Can you counter extremism through hashtags?
Diana Moukalled/Al Arabiya/December 16/15
Can a hashtag on Twitter contain the repercussions of negative acts such as a brutal stabbing attack? It seems that the answer is yes. It seemed exceptional how the hashtag #YouAintNoMuslimBruv trended on Twitter allowing to contain tensions among Muslim Brits and other citizens following the stabbing incident in London’s underground station last week. Videos of the incident showed police officers calm the suspect who reportedly said, “This is for Syria,” when a bystander can be heard yelling “You ain’t no Muslim, bruv” at the arrested man. The video seemed very symbolic, and effective as seen in the widespread tweets using that hashtag and interacting with it. This happened amid growing demands to adopt policies which deter the spread of extremists’ ideas particularly via Twitter. Days before the incident in London, former British Prime Minister Tony Blair delivered a speech in Washington and spoke out against the role which Twitter plays in spreading extremist ideologies in Muslim societies and warned against it.
Of course Blair did not reveal anything new to us as we, in the Arab world, are well-acquainted with these extremists’ worlds and with their supporters who operate via spreading violent ideas and brutal propaganda. Terrorism is currently obsessed with modern technologies as a means to spread its ideology and gain new recruits Surfing social media pages of Islamic State of Iraq and Syria (ISIS) supporters or taking a look at hashtags which sympathize with the militants shows how much these people seek to create a cinematic world. They portray themselves with bleak images where bearded men dressed in clothing from past eras document scenes of murder. These people need nothing more than a circulating image in order for murder to aggravate in the worst forms. Therefore, #YouAintNoMuslimBruv came as a counterweight to what social media sites like Twitter can provide. ISIS and those who desire a more violent and extremist world are also fond of Twitter. Therefore, the activity of Twitter users denouncing ISIS is vital. All studies and warnings suggest that Twitter is the preferred platform for ISIS and its sympathizers as this site acts like a loudspeaker to extremists and forms an arena for the latter to come together from across the world.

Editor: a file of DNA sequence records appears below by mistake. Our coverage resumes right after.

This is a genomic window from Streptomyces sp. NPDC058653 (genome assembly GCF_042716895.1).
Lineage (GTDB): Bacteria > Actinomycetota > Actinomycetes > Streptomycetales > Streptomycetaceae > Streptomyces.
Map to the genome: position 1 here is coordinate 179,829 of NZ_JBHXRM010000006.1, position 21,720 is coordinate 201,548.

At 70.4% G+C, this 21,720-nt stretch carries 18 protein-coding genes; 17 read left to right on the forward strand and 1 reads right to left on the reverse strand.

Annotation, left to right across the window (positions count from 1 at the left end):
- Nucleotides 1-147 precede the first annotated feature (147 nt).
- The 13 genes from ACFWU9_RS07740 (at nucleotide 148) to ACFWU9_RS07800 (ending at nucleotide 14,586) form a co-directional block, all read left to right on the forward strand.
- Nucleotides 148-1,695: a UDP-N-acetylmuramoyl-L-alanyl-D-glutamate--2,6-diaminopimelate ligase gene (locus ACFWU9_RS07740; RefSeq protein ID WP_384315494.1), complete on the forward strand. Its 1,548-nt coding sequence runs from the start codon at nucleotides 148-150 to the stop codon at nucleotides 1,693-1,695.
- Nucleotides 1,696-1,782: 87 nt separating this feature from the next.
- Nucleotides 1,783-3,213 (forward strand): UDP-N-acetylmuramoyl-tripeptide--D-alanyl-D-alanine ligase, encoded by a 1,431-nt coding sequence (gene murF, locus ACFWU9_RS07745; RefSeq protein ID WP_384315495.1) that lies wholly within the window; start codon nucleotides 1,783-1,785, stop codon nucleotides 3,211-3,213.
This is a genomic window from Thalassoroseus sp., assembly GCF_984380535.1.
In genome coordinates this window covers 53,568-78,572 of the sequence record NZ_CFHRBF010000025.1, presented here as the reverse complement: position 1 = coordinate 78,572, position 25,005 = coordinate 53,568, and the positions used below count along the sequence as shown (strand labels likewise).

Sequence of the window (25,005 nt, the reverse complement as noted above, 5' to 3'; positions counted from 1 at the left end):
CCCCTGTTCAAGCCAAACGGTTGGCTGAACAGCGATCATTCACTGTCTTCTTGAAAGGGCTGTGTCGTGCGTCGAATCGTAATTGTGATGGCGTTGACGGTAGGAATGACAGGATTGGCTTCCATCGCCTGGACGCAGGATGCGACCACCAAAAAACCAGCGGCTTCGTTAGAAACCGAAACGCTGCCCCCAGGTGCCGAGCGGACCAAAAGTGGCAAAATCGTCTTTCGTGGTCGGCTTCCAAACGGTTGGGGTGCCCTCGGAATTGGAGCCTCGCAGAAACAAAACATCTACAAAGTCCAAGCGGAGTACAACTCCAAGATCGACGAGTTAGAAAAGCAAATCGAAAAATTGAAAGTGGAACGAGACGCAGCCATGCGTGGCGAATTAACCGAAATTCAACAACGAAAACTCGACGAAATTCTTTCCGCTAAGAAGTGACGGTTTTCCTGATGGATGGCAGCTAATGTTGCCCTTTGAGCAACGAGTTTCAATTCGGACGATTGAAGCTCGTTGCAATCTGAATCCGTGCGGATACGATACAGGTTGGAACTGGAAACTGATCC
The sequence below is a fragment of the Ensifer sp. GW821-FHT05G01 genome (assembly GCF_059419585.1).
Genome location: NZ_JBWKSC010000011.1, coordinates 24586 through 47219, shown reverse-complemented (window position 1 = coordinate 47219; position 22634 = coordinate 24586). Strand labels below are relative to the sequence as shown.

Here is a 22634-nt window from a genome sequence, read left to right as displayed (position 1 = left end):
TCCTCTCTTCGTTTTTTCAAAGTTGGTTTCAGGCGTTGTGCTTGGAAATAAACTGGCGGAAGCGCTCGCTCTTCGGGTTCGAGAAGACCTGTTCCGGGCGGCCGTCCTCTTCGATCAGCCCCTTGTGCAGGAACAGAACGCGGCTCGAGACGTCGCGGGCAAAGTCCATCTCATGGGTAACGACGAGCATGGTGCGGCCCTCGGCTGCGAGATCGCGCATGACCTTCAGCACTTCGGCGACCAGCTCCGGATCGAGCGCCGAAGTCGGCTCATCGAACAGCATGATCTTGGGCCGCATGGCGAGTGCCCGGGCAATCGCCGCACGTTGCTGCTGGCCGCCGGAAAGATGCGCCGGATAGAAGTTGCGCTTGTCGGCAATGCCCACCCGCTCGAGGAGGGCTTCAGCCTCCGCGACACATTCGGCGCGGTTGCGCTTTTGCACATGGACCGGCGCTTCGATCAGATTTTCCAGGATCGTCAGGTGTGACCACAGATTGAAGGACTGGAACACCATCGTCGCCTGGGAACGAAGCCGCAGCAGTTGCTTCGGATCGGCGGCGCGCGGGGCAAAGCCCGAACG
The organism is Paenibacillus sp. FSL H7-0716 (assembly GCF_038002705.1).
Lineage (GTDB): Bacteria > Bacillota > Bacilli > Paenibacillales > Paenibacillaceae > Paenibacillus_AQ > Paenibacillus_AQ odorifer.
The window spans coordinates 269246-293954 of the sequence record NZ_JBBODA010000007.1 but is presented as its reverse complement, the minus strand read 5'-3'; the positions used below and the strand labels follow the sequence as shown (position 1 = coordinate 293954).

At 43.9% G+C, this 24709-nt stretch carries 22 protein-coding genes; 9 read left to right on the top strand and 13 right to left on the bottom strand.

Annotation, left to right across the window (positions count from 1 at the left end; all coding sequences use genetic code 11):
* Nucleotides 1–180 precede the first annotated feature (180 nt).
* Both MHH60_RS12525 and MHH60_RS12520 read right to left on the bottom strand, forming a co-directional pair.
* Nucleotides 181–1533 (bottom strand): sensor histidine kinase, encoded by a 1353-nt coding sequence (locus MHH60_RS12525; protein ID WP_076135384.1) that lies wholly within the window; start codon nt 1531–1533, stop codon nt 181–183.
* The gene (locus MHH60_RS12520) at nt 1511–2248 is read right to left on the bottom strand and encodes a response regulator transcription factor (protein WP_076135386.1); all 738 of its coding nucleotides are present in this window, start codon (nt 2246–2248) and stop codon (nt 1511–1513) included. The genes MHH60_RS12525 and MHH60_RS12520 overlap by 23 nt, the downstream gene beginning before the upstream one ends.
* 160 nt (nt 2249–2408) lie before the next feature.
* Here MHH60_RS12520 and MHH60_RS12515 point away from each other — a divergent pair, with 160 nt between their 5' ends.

However, Twitter is also an important platform for ordinary people who voice their condemnation of those who murder in the name of Islam. This is what happened with #YouAintNoMuslimBruv, which carried human values that completely contradict the ideas that violent attacks aim to propagate.
The hashtag also deterred those who would have desired to generalize the idea that all Muslims sympathize with ISIS. It’s true that this is not the first time that many people show their rejection of extremism and violence committed in their name; however, the success of this condemnation in particular enhances hopes that we have the ability to overcome hate campaigns which similar attacks may produce. It’s an electronic society seeking a different means to develop itself and to confront mechanisms of untraditional violence. Terrorism is currently obsessed with modern technologies as a means to spread its ideology and gain recruits. Indeed, modern fundamentalism has gained ground thanks to how much it depends on IT. Yes, there’s perhaps a virtual society that is viewing terrorism and sympathizing with it, but there are also many people who are confronting this extremism in the most peaceful and modern of ways. Campaigns rejecting the statements of U.S. Republican presidential candidate Donald Trump provides us with even more proof that hate speech can be confronted effectively online.